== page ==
Beneath his mask, we can sense the pride of the CDR Construction manager: the realisation of an innovative project, completed according to schedule and scrupulously respecting the environment. It is also the fruit of a partnership between local actors: neighbourhood associations, a social economy enterprise and the Commune of Anderlecht, with CDR Construction as coordinator. And all of that in the heart of a protected natural area that attracts numerous young sportsmen and women, the young hopefuls of Sporting d’Anderlecht, joggers and those who like the other physical activities on offer nearby.

It’s midday and time for a break: Aymen (aged 14) leaves the site with one of his friends. He cannot hide his enthusiasm “I decided to take part in this project because I have always loved DIY. But here, it’s serious work. I’ve learned so many things, from safety measures on site to how to handle tools, the drill, the electric drill and all the others. Making sure that the angles are correct. I can really see myself working in the building trade later on. But, in the meantime, each time that I come to the ponds, I shall say to myself “I helped build that.” And I’m really proud of that!”

Philippe Van Ginderdeuren is happy too: "We have rarely seen such motivated, attentive and disciplined youngsters. In fact, at the beginning of the internship, we thought that they didn’t have mobile phones or smart phones. But of course, everyone had one, but no-one was using it. They weren’t interested. They were totally involved in an adult activity and it gave them a sense of worth and value.”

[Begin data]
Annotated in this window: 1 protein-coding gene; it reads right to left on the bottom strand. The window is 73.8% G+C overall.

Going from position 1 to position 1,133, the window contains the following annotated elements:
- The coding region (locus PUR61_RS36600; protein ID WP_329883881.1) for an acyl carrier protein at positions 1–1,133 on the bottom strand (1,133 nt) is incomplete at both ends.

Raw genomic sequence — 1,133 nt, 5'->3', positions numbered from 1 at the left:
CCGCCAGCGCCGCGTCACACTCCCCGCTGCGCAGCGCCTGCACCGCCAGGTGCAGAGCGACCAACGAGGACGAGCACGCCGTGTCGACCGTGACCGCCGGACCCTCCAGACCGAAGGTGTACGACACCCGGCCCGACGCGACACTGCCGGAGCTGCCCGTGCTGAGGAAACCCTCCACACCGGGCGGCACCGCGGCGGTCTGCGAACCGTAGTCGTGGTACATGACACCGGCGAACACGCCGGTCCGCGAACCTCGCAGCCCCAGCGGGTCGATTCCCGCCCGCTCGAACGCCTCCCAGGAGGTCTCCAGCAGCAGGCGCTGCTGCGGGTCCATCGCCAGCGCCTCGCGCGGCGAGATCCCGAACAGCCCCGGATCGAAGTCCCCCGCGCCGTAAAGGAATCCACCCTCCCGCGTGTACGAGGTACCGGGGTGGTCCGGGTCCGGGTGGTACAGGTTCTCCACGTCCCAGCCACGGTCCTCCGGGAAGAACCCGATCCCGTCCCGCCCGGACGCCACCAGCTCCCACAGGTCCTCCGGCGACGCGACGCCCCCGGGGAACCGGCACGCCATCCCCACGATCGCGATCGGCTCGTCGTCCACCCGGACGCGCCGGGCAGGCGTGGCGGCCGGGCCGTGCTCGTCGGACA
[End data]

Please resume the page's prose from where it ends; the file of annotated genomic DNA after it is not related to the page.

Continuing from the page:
Little pond, big ambitions

The Commune of Anderlecht supports this project and intends to open the centre to other activities such as water polo and paddle. Of course, the little Mayfair pond will never be a competitor to that of Hofstade or the lakes of Eau d’Heure. In Neerpede, it will be a question of ‘look before we leap’ and, in any case, for reasons of regenerating the water, it will only accept a group of fifteen people per hour.

"This project has enabled young people to understand how the circular economy can preserve water resources and how to build in an innovative manner.”
Philippe Van Ginderdeuren
Coordinator of CDR Construction

Each year, CDR Construction trains 1,400 youngsters in a specialisation and FIX provides two years’ training to non-qualified job seekers, so if the initiators of this project have given a few youngsters in Brussels a taste for working in one of the building trades, they will have achieved a double whammy. On the one hand they have succeeded in completing a project in the circular economy and, on the other hand, they will have helped to put youngsters with little education on the road to a job in a sector where there is a shortage of labour. And what is more, the first open-air swimming spot in the capital of Europe will have been inaugurated.

The Albert Desmed Fund

Managed by the King Baudouin Foundation, the Albert Desmed Fund supports projects that aim to raise awareness about ecological problems and promote behaviour that is more respectful of conserving a quality environment, particularly in relation to issues of water conservation. Since January 2020, the Fund has supported two projects for a total of 186,850 euros.